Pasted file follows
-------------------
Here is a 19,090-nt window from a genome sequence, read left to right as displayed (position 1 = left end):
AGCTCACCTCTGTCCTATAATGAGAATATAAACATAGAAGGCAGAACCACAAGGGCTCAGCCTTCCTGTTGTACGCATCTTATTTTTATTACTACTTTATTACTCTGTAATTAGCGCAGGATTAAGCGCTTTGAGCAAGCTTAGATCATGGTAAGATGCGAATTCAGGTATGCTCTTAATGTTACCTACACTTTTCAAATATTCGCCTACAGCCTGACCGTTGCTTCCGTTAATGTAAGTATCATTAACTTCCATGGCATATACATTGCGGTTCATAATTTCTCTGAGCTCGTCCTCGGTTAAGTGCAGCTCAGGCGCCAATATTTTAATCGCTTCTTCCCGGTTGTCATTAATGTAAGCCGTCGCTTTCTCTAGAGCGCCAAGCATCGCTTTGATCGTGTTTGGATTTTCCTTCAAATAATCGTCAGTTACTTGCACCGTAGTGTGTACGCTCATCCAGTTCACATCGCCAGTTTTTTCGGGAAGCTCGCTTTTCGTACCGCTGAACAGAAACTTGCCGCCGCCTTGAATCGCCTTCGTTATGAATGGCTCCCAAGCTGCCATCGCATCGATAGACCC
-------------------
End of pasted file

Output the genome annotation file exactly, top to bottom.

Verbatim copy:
Here is a 19,090-nt window from a genome sequence, read left to right as displayed (position 1 = left end):
AGCTCACCTCTGTCCTATAATGAGAATATAAACATAGAAGGCAGAACCACAAGGGCTCAGCCTTCCTGTTGTACGCATCTTATTTTTATTACTACTTTATTACTCTGTAATTAGCGCAGGATTAAGCGCTTTGAGCAAGCTTAGATCATGGTAAGATGCGAATTCAGGTATGCTCTTAATGTTACCTACACTTTTCAAATATTCGCCTACAGCCTGACCGTTGCTTCCGTTAATGTAAGTATCATTAACTTCCATGGCATATACATTGCGGTTCATAATTTCTCTGAGCTCGTCCTCGGTTAAGTGCAGCTCAGGCGCCAATATTTTAATCGCTTCTTCCCGGTTGTCATTAATGTAAGCCGTCGCTTTCTCTAGAGCGCCAAGCATCGCTTTGATCGTGTTTGGATTTTCCTTCAAATAATCGTCAGTTACTTGCACCGTAGTGTGTACGCTCATCCAGTTCACATCGCCAGTTTTTTCGGGAAGCTCGCTTTTCGTACCGCTGAACAGAAACTTGCCGCCGCCTTGAATCGCCTTCGTTATGAATGGCTCCCAAGCTGCCATCGCATCGATAGACCC